Remote Kimberley teeming with unclassified life

Aug 18, 2014 by Geoff Vivian
The chattering rock frog Litoria staccato was found near Kununurra and named for its distinctive call. Credit: P Doughty/WA Museum

A WA Museum herpetologist has described several 'new' Kimberley frog species, mostly collected during field trips with Kings Park botanists Matt and Russell Barrett.

WA Museum's Paul Doughty says much of the Kimberley is not easily accessible so it has a wealth of undescribed , but they need to schedule collecting trips during the wet season.

"The place is just alive with frogs—for a 'frogger' it's almost sad to go in the dry season because there's just no action," he says.

As the north-west Kimberley has no all-weather roads, they routinely arrive in a helicopter piloted by amateur naturalist Butch Maher.

Dr Doughty says his team found five of the species in the Prince Regent National Park and the Mitchell Plateau area (north-west Kimberley) and one southern Kimberley species near Fitzroy Crossing.

He says the main field equipment is a head torch, a pair of hands and a digital recorder for capturing frog calls.

"Anyone can catch the frogs," he says.

"The hard thing is to get an excellent recording, if it's a male, associated with that frog.

"That can be a bit time consuming and a bit fussy with the microphones and all the cables running through mud."

Herpetologist Paul Doughty often travels to the remote north-west Kimberley for collecting expeditions. Credit: P Doughty/WA Museum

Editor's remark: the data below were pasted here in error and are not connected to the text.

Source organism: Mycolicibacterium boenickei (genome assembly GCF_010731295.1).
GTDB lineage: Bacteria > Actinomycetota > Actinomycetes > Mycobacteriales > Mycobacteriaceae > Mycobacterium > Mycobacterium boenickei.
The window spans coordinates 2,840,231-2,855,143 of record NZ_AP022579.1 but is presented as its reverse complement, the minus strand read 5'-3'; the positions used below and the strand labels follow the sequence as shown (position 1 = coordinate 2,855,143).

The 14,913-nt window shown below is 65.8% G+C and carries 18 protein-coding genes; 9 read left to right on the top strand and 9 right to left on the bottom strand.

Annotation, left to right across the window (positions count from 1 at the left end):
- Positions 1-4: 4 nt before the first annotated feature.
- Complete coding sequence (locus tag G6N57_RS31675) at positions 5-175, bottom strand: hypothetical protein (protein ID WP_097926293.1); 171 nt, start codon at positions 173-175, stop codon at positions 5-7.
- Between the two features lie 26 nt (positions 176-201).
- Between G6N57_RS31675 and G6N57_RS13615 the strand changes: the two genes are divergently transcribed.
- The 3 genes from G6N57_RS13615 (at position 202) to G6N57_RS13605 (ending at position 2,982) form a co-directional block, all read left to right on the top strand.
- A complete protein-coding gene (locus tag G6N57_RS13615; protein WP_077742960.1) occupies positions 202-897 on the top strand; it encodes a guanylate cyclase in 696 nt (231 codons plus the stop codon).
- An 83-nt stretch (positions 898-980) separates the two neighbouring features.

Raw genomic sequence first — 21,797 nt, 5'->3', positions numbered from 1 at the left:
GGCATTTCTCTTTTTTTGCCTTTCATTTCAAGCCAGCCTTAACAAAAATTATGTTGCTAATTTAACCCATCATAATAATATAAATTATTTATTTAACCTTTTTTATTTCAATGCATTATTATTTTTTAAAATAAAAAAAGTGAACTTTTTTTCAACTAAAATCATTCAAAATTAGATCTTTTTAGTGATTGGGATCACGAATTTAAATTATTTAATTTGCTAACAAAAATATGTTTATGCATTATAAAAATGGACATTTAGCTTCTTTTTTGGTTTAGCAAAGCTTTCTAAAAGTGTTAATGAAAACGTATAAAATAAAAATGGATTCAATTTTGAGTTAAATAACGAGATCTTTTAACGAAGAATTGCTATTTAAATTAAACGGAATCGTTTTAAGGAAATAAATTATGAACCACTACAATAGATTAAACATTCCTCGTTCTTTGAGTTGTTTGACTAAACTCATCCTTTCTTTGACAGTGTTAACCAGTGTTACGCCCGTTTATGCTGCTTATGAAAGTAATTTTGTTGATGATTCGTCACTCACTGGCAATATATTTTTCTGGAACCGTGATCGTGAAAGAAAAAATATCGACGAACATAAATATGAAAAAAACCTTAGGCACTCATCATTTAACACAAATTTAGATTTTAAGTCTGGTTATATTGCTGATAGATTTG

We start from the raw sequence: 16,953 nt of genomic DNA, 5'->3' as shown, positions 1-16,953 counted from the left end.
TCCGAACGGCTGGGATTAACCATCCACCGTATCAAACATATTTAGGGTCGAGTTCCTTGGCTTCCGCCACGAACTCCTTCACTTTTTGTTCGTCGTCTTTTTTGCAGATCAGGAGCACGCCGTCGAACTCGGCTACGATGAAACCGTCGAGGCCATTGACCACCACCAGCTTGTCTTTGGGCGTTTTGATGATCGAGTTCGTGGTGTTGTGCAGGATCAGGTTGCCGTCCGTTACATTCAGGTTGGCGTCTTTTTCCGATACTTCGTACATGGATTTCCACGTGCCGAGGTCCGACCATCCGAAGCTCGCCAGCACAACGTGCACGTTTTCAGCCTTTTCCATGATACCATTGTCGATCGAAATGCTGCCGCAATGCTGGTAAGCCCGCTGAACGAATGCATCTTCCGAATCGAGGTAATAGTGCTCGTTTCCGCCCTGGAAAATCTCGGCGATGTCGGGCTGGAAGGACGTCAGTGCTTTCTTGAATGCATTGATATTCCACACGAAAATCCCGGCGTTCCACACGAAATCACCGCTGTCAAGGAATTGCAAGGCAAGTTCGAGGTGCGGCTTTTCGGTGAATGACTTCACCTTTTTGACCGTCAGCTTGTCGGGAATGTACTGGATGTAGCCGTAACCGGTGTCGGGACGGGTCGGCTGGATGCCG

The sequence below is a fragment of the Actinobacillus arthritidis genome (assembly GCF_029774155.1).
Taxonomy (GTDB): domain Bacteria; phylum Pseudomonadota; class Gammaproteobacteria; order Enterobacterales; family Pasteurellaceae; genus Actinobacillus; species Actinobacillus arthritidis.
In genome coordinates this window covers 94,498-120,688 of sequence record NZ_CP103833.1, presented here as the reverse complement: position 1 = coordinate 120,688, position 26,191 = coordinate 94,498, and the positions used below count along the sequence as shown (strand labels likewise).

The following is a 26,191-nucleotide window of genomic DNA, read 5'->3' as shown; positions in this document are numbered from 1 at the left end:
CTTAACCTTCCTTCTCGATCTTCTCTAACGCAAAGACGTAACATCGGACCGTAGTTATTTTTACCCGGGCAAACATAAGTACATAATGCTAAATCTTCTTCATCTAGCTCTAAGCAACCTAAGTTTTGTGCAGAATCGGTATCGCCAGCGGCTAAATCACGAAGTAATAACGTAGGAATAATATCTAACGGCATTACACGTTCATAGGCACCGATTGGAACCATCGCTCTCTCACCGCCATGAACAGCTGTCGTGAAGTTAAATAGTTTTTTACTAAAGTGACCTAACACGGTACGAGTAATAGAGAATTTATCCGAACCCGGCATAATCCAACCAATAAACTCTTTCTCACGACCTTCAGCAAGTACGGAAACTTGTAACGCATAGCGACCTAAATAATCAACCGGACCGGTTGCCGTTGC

He says once a frog's call is successfully recorded they capture it for a voucher specimen, and he uses a small portable camera to photograph frogs in the field.

"When we get them back into the lab we'll get some nice photographs with a high-quality mini studio setup, so that people can really see what they're like.

"We take a tissue sample that we can then analyse the genetics for, so we can look at how distinctive these populations are."

They then closely observe the specimens' morphology, asking how they differ from species already described.

New species from the north-west Kimberley are:

  • The chattering rock frog Litoria staccato, found near Kununurra and named for its distinctive call.
  • The Kimberley rock hole frog Litoria aurifera, which has distinctive gold-flecked tadpoles first collected by Kings Park botanists Matt and Russell Barrett.
  • The Kimberley rocket Litoria axillaris.
  • Crinia fimbriata that doesn't seem to have any close relatives, although the genus occurs across Australia.
  • The tiny toadlet Uperoleia micra collected at Mornington Station.
  • They also described a little toadlet Uperoleia stridera from the Fitzroy Valley.

Dr Doughty also plays a key role in maintaining the Kimberley field guide, which was last revised in 2009. 

Explore further: Colliding plates form Kimberley 'Alps' 

add to favorites email to friend print save as pdf

Related Stories

Colliding plates form Kimberley 'Alps' 

Jun 16, 2014

A geological survey has confirmed that a section of the North Australia Craton was forced under its neighbouring tectonic plate and in the process created the hills that stretch from Halls Creek up to Kununurra ...

Recommended for you

Study shows starving mantis females attract more males

20 hours ago

A study done by Katherine Barry an evolutionary biologist with Macquarie University in Australia has led to the discovery that a certain species of female mantis attracts more males when starving, then do ...

African swine fever threatens Europe

22 hours ago

African swine fever, or ASF, is a viral disease that kills almost every pig it infects and is likened to Ebola. It gained a foothold in Georgia in 2007, when contaminated pig meat landed from a ship from ...

User comments : 0

Please sign in to add a comment. Registration is free, and takes less than a minute. Read more

Click here to reset your password.
Sign in to get notified via email when new comments are made.